Extra time in Football

If football matches need to be decided on the day, referees will first take the game to extra time if the scores are still level after ninety minutes.

Watching supporters either hope that their team will be able to pinch a victory or dread that more time will simply tire their team’s players out and perhaps even result in their humiliation. When a match has been thrilling, the prospect of extra time is great because it means they’ll get to watch it for longer. However, when the game has been awful, extra time just seems like a punishment that nobody deserves.

Yet where did the idea of extra time come from? Not all games during football’s more formative years will have been thrillers, so who decided that the best thing to do would be to subject everyone to another half an hour of a match? Why was half an hour chosen as the allotted time that extra time would last?

They’re not all easy questions to answer, given that the history of football always seems to be impenetrable. We’ll do our best to answer what we can here, though. Extra time was introduced to football before penalties were created, but the fact that spot kicks came along suggests not everyone was a fan.

The Early Days Of The Rules

When the Football Association sat down to write its rules of the game in 1897, one of the things that was enshrined into how matches would be settled was extra time. Given that the first rules were written in 1863, mind, that suggests that there was no easily determinable outcome for football games before that, even if an outcome was a necessity.

Of course, there wasn’t much of a need to worry about that in 1863 when you consider that there was also no provision regarding how long a match should last and half-time hadn’t been introduced yet. Indeed, the various Associations around the country used their own rules prior to the introduction and implementation of the International Football Association Board.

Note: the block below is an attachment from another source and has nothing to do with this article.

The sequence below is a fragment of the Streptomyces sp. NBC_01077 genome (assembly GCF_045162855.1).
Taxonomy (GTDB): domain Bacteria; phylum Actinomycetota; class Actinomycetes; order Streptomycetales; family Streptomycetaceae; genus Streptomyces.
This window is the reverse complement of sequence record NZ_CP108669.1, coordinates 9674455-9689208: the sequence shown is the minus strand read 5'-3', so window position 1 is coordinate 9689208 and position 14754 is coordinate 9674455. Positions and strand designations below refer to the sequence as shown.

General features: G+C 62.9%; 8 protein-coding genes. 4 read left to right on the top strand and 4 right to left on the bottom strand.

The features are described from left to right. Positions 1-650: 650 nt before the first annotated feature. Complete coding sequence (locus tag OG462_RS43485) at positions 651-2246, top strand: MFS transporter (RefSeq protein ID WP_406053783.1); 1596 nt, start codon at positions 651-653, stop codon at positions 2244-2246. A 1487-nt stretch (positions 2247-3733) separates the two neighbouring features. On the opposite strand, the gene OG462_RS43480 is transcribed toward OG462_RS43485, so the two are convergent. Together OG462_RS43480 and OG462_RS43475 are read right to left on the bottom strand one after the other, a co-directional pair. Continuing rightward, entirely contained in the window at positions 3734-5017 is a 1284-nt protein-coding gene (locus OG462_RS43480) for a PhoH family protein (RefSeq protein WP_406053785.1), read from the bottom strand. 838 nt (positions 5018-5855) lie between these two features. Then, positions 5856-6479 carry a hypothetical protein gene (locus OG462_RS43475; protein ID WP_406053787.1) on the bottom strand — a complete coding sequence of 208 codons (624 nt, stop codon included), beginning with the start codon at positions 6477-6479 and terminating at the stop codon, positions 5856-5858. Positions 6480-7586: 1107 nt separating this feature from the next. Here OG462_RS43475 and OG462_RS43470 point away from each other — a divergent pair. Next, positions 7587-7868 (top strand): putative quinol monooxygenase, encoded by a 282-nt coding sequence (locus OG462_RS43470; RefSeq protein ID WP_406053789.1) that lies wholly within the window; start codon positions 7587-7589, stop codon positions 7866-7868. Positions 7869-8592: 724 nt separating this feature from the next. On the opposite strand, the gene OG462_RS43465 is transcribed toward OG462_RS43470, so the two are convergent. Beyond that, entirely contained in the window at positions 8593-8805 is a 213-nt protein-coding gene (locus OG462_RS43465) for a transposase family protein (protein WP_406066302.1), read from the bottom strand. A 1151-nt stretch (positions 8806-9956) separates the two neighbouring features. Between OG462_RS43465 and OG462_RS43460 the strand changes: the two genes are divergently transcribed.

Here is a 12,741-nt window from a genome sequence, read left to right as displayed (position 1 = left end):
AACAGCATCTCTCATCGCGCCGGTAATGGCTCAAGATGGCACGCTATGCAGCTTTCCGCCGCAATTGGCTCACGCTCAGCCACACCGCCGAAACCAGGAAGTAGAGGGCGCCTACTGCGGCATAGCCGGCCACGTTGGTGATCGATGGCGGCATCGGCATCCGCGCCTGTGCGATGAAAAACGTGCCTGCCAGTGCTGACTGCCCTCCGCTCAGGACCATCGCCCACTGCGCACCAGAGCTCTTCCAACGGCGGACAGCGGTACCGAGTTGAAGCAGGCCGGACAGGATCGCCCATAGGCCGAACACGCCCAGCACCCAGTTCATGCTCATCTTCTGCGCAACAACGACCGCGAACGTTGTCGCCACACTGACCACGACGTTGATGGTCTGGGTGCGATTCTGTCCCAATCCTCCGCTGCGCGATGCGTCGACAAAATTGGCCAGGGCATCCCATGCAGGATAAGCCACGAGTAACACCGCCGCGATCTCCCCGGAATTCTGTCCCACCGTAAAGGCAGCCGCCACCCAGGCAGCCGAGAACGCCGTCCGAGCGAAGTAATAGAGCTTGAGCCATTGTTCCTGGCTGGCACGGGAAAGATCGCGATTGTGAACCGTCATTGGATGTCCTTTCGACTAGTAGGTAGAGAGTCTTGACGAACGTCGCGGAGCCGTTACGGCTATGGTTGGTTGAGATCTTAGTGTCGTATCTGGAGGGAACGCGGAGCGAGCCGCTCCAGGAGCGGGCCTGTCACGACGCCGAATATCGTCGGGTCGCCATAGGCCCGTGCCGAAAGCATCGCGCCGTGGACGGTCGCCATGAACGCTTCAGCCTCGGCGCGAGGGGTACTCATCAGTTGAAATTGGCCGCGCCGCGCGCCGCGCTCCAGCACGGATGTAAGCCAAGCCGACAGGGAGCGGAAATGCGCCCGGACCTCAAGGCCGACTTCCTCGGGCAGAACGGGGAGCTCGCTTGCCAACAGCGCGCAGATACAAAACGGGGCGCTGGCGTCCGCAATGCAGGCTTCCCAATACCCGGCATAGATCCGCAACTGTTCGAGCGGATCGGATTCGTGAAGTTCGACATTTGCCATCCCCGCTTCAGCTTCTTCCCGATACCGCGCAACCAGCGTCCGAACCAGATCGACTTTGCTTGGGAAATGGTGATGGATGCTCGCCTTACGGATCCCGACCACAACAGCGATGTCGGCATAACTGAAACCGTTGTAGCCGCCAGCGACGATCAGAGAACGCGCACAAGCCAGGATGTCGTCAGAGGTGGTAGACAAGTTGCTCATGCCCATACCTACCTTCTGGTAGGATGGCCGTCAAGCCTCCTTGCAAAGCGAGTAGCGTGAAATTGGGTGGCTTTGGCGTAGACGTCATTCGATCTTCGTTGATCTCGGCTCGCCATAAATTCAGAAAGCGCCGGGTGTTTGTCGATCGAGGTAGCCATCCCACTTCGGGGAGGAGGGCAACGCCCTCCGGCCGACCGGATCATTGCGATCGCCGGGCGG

With the Sheffield Football Association deciding to come on board with the National Football Association in 1877, the need to have more concrete rules for virtually every aspect of the game became evident. For that reason changes were made in 1897 that would alter the way that football was played forever.

The 1897 Rules

The rule changes introduced in 1897 might seem basic in some ways, but in reality, they were revolutionary in the manner in which they clarified certain aspects of the game of football. For the first time since the sport had come into existence, it was specified exactly how many players could play on each team – 11.

Far more importantly as far as this piece is concerned was the fact that the duration of each match was enshrined in law as being 90 minutes. The only time that would be different was if it had been decided upon beforehand. Even then it wasn’t locked in in terms of being a globally accepted thing.

As an example, the 1922 German Championship final saw Hamburg and Nuremberg tied after ninety minutes, so they essentially played out the match like the childhood game of ‘next goal wins’, with nobody scoring after another 99 minutes of play and the encroachment of dusk meaning that the game needed to be abandoned.

30 Minutes Became The Norm

Slowly but surely, playing extra time as an additional 30 minutes simply became the accepted norm in world football.

If things still couldn’t be decided after that then a replay would be in order and if another 120 minutes was unable to separate the two teams then a match would be decided by the fortune of a coin toss.

In 1968 the semi-final of the European Championship between Italy and the Soviet Union was decided thanks to Giacinto Facchetti correctly calling the toss of a coin, which was the only time in history that a Euro or World Cup game had to be decided in such a manner.

Given the importance of the game, it was decided that a better system needed to be found.

Is Extra-Time’s Future Likely To Be Limited?

In the summer of 2018, the English Football League confirmed that it would be scrapping extra-time in the EFL Cup. If matches weren’t decided after 90 minutes then there would be no period of extra time and instead, games would just go straight to a penalty shootout. The rule was put in place for the 2018-2019 season after clubs voted to get rid of the extra thirty minutes of play. It was seen as unhelpful for teams taking part in English football’s third trophy, with the hope being that removing extra time would reduce the chance of fatigue for the players.

During the same summer, UEFA confirmed that teams would be able to make a fourth substitution during the period of extra-time in the Champions League and the Europa League. This was also designed to reduce the chance of fatigue, with managers able to make all three standard subs during the 90 minutes of the match safe in the knowledge that they could make one more change during extra time rather than having to hold one of the three subs back during the match just in case things were undecided after the 90. It followed a move from the FA doing the same thing two years earlier.

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